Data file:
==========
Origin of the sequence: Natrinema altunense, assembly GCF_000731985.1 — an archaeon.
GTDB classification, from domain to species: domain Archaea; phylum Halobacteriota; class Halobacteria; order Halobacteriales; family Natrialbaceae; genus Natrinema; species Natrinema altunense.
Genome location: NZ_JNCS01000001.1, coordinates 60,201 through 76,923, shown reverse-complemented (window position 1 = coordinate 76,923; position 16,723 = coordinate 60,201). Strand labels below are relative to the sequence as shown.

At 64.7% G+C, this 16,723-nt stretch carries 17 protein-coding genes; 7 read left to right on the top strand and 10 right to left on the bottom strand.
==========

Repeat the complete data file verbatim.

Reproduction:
Origin of the sequence: Natrinema altunense, assembly GCF_000731985.1 — an archaeon.
GTDB classification, from domain to species: domain Archaea; phylum Halobacteriota; class Halobacteria; order Halobacteriales; family Natrialbaceae; genus Natrinema; species Natrinema altunense.
Genome location: NZ_JNCS01000001.1, coordinates 60,201 through 76,923, shown reverse-complemented (window position 1 = coordinate 76,923; position 16,723 = coordinate 60,201). Strand labels below are relative to the sequence as shown.

At 64.7% G+C, this 16,723-nt stretch carries 17 protein-coding genes; 7 read left to right on the top strand and 10 right to left on the bottom strand.